Rockport State Park, Utah: 9/9 – 9/14/18

Goodbye Wyoming…Hello Utah!

F279B587-3A3E-42B0-9B46-60832D559841Once we arrived in Utah, we searched for places to camp.  State Parks offer some hookups, so we headed to Rockport State Park.  208419E1-7F9D-4C32-8257-0321E01B85FEThere are two locations to camp.  One is near the river and the other is above the reservoir.  When we entered the gates for the lake area, we were told that two sites in Juniper Campground were not available.  We were also told us to just pay the Camp Host when we picked a spot to our liking. We quickly found a spot with a beautiful view of the reservoir, and we set up camp.  The host was nowhere to be found.



The next day we were advised that we had to move out of our perfect spot as it had already been reserved.  This information was different from what we were told yesterday.  The host was pretty cool about it and gave us a double site for the price of one.  We still had a view of the lake, and a nice covered patio area, and a yoga platform!


Ok, so I am not practicing yoga in this shot, but we did use it for that purpose. We liked our new site.

The JETS were playing Monday Night Football and we ended up meeting an old friend in Park City and watched the game at at local bar.

3A23A12C-4F69-4FE8-B9B7-E21FC6F9B45CNot only was it’s the JETS opener win, but it was so good to see Nils and catch up on how life has been treating him.  Park City is a really neat place to live in, and and it’s evident that he loves his new home! We will be back again to visit, for sure.

On Tuesday, 9/11, we took a short bike ride on a campground trail in this park, and then we rested on our hammocks.  We had a decent internet signal, and I found myself caught up in all the posts on Facebook that took me back to that fateful day back in 2001.  The sting never really goes away, and my heart goes out to all the loved ones whose hearts are forever broken.

BF092A87-C178-4593-AAC6-3E5348FCCF90The next day we set out on an eight-mile round trip hike in Little Cottonwood Canyon to White Pine Lake in the Wasatch Mountains.  Here we would see how much this area needs rain and how the lakes, reservoirs, and streams are drying up.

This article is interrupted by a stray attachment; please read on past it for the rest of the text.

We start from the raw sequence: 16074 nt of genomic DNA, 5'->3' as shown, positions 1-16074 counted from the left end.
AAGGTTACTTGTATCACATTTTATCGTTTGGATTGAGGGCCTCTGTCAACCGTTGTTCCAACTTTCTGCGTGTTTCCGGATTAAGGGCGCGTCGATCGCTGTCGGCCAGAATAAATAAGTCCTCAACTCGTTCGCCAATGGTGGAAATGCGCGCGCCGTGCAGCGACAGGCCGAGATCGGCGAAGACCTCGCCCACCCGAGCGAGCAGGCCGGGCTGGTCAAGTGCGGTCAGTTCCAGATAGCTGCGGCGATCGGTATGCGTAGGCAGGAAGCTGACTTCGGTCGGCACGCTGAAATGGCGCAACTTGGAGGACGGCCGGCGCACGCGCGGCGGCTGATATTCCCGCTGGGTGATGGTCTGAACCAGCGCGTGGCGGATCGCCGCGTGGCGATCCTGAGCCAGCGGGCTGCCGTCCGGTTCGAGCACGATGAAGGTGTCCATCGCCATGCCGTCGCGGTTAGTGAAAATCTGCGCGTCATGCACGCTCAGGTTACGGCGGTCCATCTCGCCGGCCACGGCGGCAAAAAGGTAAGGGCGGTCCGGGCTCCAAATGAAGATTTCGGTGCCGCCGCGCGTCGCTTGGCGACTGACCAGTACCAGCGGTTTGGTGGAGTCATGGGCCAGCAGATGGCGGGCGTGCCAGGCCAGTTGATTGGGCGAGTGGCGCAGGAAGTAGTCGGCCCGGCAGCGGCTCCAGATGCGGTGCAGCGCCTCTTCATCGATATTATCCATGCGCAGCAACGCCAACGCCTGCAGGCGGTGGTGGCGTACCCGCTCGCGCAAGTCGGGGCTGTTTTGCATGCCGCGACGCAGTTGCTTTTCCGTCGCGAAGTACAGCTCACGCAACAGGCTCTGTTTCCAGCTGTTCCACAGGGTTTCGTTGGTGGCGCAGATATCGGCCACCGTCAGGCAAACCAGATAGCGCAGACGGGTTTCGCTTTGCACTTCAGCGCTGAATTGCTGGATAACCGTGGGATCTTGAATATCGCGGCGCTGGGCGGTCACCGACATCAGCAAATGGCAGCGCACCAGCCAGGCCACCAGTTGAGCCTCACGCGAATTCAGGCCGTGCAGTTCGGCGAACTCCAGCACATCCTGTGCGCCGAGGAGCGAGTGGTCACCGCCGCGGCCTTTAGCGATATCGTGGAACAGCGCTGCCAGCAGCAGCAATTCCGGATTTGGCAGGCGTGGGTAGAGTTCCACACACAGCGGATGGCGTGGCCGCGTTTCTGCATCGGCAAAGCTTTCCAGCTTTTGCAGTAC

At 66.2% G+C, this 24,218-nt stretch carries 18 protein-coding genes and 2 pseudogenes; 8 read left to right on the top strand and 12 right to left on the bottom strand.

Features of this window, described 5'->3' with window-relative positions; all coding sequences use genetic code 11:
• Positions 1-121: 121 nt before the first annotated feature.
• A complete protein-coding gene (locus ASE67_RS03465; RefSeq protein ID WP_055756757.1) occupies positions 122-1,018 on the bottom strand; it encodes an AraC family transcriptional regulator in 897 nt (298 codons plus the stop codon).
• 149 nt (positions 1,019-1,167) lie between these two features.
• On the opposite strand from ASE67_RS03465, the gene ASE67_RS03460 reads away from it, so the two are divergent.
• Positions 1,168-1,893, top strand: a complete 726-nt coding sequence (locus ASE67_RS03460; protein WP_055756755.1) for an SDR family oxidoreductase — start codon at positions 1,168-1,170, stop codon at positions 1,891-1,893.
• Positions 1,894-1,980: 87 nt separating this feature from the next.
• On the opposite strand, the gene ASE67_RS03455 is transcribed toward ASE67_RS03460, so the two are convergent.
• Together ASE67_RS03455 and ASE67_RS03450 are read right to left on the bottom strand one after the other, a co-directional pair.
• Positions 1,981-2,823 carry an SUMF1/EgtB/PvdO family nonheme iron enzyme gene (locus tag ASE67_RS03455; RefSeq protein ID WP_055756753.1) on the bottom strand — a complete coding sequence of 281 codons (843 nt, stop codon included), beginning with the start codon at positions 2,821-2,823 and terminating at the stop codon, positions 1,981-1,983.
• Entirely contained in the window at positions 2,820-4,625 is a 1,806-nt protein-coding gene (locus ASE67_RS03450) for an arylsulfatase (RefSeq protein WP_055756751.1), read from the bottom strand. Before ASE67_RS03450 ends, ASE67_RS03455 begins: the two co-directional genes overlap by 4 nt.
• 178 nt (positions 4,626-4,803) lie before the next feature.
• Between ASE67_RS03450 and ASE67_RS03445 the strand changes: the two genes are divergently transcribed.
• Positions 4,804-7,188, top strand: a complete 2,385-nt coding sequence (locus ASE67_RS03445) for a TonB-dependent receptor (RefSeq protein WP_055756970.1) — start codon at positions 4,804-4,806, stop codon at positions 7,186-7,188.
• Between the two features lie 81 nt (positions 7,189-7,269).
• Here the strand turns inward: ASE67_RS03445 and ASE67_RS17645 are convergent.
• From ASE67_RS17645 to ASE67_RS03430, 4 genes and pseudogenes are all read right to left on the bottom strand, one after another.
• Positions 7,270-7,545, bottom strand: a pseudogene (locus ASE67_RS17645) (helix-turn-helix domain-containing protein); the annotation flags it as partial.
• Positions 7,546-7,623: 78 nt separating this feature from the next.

In the beginning of the hike, we we walked along a beautiful, flowing stream.



Further into the hike, we would see the aspen trees beginning to change from a light  green to a golden yellow.


54E873EE-EC79-4197-B02D-2F000F519464Once we got above tree line, it became a rocky, winding trail.



Then, we had to descend again to arrive at the lake.



The water level used to cover the rocks.



We ate lunch on rocks that used to be under water.


We called it a day and headed back up to the trail and then back down to the car.

The next day we drove over to Guardsman Pass to hike two short peaks and then descend to Blood Lake.   It was extremely windy out,  and it was blowing the dry dirt something fierce.  Many times I had to rub my eyes from the dusty conditions.  This is the only sign that I found near the trail head.  Odd.


The initial ascent was extremely steep, and I kept wondering how I was going to get back down without my poles.  Why didn’t I bring my poles????  But I have to admit that the view of the lake below is pretty special.


I thought that we had reached the peak, but it was only the first one.


We continued up over rocks to the second peak.



At the second peak, we could look down at the chair lift from Alto Ski Mountain!



Time to head down to Blood Lake!


The water was cold but the surroundings beautiful.  Funny, it didn’t look as though this lake was feeling the effects of a dry summer.



We picked up Nils on the way home from our hike so that we could spend a little more time together before we left Utah.  I made a yummy salad and we enjoyed the reminder of another warm, summer day.



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